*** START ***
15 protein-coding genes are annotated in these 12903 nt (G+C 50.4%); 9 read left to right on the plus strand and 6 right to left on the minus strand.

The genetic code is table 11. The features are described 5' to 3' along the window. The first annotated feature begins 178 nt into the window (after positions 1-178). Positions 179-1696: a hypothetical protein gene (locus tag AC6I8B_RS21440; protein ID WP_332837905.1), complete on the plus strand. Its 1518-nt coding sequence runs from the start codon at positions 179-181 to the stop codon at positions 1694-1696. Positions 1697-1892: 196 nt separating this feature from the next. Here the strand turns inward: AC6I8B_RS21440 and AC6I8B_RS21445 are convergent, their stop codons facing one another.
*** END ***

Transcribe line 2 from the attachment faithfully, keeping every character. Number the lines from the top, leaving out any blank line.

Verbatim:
The genetic code is table 11. The features are described 5' to 3' along the window. The first annotated feature begins 178 nt into the window (after positions 1-178). Positions 179-1696: a hypothetical protein gene (locus tag AC6I8B_RS21440; protein ID WP_332837905.1), complete on the plus strand. Its 1518-nt coding sequence runs from the start codon at positions 179-181 to the stop codon at positions 1694-1696. Positions 1697-1892: 196 nt separating this feature from the next. Here the strand turns inward: AC6I8B_RS21440 and AC6I8B_RS21445 are convergent, their stop codons facing one another.